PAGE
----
We also reject the Daweses' contention that 44 U.S.C. § 1505(a) mandated the publication of 26 U.S.C. §§ 6321 and 6322, which they characterize as penalty statutes, in the Federal Register and that both statutes must have supporting regulations before the district court could assume jurisdiction over this case.(1) Section 1505(a) requires publication in the Federal Register of Presidential proclamations and Executive orders which prescribe a penalty, documents the President determines have general application and legal effect, and documents required to be published by Congress. Sections 6321 and 6322 do not fit into any of these three categories. Thus, publication of §§ 6321 and 6322 in the Federal Register was not required by § 1505(a). Nor were supporting regulations required. See Watts v. IRS, 925 F. Supp. 271, 277 & n.3 (D. N.J. 1996).
The Daweses' argument that the Secretary of the Treasury must establish internal revenue districts in each individual state in order for the district court to have subject matter jurisdiction is not supported by any authority. As such, this court will not consider this argument on appeal. See Phillips v. Calhoun, 956 F.2d 949, 953-54 (10th Cir. 1992) (requiring party to support arguments with authority).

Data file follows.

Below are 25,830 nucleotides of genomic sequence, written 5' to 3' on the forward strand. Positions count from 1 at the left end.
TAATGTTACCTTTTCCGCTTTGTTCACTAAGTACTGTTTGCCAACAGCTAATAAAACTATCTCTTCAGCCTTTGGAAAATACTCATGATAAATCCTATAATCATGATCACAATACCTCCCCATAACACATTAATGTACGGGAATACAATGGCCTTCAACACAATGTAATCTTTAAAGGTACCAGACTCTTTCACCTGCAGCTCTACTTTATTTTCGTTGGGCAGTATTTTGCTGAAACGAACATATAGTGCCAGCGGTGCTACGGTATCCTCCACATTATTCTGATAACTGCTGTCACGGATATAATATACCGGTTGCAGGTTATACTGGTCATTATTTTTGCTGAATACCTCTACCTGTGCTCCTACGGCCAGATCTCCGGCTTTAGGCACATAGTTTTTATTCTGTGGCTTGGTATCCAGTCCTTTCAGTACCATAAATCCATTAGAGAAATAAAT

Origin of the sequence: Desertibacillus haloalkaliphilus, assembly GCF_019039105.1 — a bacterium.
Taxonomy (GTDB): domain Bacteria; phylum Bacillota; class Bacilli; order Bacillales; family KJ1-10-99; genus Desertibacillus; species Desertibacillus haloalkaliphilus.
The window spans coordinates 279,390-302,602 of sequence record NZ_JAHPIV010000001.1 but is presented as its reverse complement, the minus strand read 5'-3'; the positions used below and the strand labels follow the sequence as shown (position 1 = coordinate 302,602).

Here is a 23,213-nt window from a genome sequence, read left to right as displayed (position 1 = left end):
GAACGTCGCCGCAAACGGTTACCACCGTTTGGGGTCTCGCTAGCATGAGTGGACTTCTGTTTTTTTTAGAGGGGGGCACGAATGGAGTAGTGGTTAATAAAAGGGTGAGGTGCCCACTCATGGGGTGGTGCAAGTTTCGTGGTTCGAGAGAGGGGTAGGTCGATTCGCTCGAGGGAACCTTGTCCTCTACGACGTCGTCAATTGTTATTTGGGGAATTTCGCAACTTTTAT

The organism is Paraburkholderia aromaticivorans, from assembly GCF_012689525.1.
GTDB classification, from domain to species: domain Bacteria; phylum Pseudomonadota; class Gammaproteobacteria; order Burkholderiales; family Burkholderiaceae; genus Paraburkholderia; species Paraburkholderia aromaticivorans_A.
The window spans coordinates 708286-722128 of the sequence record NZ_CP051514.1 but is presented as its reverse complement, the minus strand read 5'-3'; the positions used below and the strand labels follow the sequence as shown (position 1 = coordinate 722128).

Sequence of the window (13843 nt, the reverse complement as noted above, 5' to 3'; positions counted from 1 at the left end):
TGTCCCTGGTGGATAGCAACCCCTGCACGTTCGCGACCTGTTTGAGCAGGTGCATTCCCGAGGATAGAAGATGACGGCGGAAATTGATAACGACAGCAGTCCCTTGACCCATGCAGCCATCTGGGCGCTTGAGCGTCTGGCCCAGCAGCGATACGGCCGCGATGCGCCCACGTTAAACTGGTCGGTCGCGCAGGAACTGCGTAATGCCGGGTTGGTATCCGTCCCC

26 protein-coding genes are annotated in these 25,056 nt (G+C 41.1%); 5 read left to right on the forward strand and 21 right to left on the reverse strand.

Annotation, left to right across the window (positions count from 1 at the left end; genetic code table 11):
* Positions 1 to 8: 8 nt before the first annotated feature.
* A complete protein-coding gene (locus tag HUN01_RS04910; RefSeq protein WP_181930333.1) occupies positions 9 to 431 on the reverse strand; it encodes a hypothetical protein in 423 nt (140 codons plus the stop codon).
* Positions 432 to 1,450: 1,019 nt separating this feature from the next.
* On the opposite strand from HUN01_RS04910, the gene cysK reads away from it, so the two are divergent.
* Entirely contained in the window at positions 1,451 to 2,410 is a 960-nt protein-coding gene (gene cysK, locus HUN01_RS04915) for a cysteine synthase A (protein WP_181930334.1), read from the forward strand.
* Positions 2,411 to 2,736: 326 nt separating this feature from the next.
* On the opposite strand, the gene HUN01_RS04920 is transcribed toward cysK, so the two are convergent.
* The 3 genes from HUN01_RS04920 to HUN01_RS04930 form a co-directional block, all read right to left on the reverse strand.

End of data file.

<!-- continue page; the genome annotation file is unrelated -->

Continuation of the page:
Finally, we reject the Daweses' argument that the district court lacked subject matter jurisdiction because that court's orders and judgments included only the signature of the judge and did not have the attestation by the clerk and stamp of the seal of the court, which they allege is required by 28 U.S.C. § 1691. Section 1691, however, applies only to writs and process that issue from the district court, not orders and judgments.
The Daweses argue that the United States lacked standing and the district court lacked subject matter jurisdiction because (1) "United States of America" and "United States" are not synonymous, and the United States of America is not the proper plaintiff under 28 U.S.C. § 1345; (2) the United States lacked a valid lien at the time the suit was filed under 26 U.S.C. § 7403 and 28 U.S.C. § 1345; (3) the United States was required to bring its civil action under the Federal Debt Collection Procedures Act (Act), 28 U.S.C. § 3001(a); and (4) the Internal Revenue Service (IRS) is not an agency of the United States and the Chief Counsel of the IRS is not a delegate of the Secretary of the Treasury expressly authorized to sue under 26 U.S.C. § 7401.